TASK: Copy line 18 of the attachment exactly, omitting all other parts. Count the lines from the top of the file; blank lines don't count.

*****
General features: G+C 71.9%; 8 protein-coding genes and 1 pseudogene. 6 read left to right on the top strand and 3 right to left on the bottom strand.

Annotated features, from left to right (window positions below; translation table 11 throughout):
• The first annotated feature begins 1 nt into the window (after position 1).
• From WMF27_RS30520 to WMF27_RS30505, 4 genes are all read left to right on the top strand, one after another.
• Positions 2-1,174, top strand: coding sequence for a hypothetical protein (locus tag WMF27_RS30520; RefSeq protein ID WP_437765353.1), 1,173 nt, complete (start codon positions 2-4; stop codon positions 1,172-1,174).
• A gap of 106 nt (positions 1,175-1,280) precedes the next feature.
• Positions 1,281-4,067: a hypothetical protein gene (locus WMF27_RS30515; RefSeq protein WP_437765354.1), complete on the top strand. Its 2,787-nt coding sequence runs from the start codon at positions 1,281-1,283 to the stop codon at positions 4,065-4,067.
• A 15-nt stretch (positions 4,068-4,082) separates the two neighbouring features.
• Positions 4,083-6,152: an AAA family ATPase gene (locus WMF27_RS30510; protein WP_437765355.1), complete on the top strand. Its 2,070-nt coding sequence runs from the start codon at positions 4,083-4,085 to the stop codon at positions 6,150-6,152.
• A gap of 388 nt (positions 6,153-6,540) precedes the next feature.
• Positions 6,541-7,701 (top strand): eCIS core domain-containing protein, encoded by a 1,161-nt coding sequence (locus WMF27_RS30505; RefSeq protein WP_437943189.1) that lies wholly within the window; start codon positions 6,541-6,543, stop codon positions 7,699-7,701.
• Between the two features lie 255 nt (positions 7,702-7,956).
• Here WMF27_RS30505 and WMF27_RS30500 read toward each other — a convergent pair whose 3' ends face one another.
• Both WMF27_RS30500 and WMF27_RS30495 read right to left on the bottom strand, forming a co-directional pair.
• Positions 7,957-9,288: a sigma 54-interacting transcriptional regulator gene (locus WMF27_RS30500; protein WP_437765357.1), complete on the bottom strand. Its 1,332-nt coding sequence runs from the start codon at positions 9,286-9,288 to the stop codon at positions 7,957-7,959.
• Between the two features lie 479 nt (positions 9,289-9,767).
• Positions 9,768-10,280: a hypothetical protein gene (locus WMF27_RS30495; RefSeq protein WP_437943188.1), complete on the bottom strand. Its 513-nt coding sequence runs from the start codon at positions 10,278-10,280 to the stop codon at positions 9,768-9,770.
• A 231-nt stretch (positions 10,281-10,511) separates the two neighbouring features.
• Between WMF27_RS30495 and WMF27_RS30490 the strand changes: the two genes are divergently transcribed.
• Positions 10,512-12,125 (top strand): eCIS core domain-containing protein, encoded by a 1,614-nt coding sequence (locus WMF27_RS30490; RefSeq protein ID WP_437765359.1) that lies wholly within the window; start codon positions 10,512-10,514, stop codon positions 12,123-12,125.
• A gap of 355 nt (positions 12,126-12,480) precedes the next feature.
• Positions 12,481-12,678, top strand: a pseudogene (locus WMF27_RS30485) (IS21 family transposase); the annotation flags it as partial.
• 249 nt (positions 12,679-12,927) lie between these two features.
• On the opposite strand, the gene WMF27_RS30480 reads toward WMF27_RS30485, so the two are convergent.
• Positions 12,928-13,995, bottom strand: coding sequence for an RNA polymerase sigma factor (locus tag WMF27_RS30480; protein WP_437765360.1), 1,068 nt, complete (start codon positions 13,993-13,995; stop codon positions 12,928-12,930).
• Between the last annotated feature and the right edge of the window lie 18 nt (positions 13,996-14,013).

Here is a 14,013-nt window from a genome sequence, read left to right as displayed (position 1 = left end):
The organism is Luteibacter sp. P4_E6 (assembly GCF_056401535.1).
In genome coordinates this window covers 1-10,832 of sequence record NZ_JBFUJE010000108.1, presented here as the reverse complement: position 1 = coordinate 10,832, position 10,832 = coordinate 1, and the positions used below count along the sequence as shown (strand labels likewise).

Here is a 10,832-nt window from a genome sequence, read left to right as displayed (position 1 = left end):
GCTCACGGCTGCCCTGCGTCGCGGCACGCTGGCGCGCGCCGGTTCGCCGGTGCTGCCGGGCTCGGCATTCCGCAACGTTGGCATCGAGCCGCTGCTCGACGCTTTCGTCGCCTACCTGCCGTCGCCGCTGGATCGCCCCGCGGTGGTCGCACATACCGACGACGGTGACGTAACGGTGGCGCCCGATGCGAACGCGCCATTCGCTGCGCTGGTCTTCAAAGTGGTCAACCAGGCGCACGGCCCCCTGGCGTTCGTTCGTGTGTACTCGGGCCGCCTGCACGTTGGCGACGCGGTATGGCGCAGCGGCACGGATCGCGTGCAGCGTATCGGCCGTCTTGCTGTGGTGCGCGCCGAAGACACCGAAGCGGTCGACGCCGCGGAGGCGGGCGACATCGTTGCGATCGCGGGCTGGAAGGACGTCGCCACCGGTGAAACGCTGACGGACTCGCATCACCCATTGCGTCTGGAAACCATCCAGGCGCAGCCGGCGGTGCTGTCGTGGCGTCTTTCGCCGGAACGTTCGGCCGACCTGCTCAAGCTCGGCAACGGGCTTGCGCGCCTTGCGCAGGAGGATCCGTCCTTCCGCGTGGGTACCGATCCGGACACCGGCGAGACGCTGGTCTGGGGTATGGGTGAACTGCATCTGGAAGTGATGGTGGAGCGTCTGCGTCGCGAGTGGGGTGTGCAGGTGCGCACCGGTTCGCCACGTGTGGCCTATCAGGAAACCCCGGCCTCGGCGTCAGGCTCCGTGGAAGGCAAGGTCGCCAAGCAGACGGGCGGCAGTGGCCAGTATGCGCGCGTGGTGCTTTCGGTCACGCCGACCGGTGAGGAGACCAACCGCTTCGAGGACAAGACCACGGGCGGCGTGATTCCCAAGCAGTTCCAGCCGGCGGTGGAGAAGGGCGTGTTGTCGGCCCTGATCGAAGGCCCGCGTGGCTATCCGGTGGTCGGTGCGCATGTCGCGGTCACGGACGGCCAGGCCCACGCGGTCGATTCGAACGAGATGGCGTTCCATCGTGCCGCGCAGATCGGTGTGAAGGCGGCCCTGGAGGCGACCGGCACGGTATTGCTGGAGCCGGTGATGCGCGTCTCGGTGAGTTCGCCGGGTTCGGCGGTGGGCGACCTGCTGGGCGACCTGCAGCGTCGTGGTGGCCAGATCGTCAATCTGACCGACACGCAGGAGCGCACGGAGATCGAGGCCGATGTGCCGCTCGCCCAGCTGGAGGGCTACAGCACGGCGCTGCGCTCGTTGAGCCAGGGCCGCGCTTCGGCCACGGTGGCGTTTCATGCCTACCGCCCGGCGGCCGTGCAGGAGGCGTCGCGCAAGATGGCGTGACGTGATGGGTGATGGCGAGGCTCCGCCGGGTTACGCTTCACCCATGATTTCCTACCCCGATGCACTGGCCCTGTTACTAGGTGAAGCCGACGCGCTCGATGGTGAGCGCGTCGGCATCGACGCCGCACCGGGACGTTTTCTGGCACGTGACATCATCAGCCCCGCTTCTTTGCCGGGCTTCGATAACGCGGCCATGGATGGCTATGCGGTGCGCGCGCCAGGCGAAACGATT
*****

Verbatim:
• A 231-nt stretch (positions 10,281-10,511) separates the two neighbouring features.